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Philippines suspends visa upon arrival for Chinese amid coronavirus concerns

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Filipinos flock to Manilas Chinatown to celebrate Chinese New Year on January 25, 2020 in Manila, Philippines.

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The Philippines announced Tuesday it will temporarily suspend issuing visas upon arrival (VUA) for Chinese nationals amid concerns of a coronavirus outbreak.

“We are now temporarily suspending the issuance of VUA for Chinese nationals to slow down the influx of group tours,” Bureau of Immigration Commissioner Jaime Morente said in a press release dated Tuesday.

Morente said the measure was taken to “slow down travel” and potentially aid in preventing the entry of the virus. Still, he clarified that there is no order barring Chinese nationals from entering the Philippines.

The decision comes amid an outbreak that Chinese officials said has already claimed more than 100 lives in China and infected more than 4,500 in the country.

Multiple cases of the virus have been confirmed in Hong Kong, Macao, Taipei, Thailand, Vietnam, South Korea, Singapore, Malaysia, Japan, Australia, France and the United States.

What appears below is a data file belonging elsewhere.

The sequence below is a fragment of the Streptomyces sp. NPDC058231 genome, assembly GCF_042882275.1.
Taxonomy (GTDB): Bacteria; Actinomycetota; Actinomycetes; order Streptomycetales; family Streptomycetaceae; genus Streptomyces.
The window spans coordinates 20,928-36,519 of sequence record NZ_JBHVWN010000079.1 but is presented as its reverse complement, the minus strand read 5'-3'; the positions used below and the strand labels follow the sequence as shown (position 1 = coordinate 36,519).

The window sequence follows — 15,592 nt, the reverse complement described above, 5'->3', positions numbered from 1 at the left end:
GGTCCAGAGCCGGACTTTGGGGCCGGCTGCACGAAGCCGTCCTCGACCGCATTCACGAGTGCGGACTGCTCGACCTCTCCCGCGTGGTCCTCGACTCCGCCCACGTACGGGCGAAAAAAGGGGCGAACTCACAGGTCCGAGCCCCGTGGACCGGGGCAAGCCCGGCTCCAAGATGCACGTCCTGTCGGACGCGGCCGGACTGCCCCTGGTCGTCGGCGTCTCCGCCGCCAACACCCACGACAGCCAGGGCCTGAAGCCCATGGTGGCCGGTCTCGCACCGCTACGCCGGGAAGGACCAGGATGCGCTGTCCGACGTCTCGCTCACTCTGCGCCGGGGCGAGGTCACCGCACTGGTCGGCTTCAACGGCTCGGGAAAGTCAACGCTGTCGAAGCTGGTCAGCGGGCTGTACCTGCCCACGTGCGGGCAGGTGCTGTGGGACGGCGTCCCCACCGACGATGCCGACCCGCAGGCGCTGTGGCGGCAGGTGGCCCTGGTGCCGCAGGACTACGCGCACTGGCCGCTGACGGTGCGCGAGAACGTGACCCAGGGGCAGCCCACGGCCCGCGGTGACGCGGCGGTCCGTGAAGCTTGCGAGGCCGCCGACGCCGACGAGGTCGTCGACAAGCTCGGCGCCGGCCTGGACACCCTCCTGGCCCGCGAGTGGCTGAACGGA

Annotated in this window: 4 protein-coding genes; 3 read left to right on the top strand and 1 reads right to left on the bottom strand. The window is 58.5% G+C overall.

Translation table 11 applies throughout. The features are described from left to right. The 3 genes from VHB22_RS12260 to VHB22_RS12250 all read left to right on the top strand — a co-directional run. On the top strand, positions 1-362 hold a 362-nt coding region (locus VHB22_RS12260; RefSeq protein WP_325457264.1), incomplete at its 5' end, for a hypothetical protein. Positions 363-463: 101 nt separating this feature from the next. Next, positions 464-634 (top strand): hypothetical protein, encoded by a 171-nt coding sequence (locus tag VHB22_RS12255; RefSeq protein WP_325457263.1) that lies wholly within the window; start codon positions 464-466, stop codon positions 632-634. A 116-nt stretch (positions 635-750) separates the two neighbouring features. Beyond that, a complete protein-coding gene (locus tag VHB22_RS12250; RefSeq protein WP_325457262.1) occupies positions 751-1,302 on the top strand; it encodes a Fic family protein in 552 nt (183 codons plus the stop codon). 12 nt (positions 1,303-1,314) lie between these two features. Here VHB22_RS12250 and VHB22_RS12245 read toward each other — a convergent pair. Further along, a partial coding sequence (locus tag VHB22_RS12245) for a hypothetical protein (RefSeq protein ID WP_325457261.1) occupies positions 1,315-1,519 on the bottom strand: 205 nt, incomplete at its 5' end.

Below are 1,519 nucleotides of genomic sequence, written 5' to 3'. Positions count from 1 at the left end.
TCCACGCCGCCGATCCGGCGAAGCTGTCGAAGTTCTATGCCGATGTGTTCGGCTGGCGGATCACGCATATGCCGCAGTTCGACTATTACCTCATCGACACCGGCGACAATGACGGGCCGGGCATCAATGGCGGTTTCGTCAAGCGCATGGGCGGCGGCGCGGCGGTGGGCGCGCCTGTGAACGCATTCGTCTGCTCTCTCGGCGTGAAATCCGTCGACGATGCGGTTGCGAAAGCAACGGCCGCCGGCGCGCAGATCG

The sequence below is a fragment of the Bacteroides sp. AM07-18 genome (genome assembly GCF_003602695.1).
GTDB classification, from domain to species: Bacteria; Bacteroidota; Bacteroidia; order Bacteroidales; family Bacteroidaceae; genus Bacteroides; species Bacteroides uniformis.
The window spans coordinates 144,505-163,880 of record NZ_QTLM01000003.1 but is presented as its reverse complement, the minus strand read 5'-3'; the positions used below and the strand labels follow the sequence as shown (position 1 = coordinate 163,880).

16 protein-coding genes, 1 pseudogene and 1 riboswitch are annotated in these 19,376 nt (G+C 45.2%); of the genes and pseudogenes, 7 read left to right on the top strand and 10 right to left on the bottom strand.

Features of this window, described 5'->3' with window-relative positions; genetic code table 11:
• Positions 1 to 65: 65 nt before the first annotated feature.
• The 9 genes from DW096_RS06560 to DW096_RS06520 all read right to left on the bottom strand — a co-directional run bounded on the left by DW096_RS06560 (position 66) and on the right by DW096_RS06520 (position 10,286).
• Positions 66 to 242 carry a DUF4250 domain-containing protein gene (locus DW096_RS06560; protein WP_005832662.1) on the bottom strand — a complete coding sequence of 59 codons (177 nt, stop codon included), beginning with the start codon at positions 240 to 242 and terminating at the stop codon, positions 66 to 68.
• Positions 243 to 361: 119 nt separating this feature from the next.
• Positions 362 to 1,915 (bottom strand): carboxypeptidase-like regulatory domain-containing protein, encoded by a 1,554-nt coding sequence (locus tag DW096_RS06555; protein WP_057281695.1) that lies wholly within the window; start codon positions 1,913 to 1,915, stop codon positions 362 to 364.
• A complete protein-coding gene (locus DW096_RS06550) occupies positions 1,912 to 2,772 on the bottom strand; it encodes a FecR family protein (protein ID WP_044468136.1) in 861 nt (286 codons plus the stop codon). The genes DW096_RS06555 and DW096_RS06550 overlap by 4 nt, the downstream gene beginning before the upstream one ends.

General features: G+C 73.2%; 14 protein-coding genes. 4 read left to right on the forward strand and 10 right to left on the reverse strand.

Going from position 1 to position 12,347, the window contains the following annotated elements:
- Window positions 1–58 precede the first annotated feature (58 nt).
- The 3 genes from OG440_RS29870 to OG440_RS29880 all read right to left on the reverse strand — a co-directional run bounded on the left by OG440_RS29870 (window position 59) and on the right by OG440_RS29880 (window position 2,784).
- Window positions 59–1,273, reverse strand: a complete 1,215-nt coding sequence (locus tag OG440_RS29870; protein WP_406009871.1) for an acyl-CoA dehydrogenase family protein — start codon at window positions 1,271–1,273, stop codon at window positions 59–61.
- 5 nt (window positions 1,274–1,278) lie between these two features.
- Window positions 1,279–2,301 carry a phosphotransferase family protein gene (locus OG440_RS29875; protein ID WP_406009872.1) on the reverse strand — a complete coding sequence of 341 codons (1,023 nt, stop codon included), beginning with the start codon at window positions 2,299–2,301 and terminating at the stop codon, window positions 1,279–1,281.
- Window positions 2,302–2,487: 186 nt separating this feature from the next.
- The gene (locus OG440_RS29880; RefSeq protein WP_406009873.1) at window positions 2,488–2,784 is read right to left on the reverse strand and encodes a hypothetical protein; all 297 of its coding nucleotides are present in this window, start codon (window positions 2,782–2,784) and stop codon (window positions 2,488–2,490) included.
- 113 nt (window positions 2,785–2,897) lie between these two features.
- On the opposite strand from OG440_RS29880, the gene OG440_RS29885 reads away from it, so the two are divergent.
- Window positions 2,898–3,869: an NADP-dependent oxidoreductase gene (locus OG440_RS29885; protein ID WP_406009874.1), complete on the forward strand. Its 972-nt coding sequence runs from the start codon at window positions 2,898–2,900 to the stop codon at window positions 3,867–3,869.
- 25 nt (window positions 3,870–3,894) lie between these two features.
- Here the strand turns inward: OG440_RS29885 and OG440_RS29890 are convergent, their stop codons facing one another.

On Monday, local authorities in Germany confirmed the country’s first case. Nepal has confirmed one case. Cambodia confirmed its first case on Monday, according to Reuters, citing Health Minister Mam Bunheng. Sri Lanka also confirmed its first case on Monday, Reuters reported.

Paul Tambyah, professor at the Department of Medicine at the NUS Yong Loo Lin School of Medicine, told CNBC’s “Street Signs” on Tuesday that the situation was “advancing pretty rapidly.”

“We do have to wait a while to see the impact of the public health interventions but right now, I think it’s something that’s focused the attention of public health authorities all over the world,” he said.

— CNBC’s Berkeley Lovelace Jr., William Feuer and Christine Wang contributed to this report.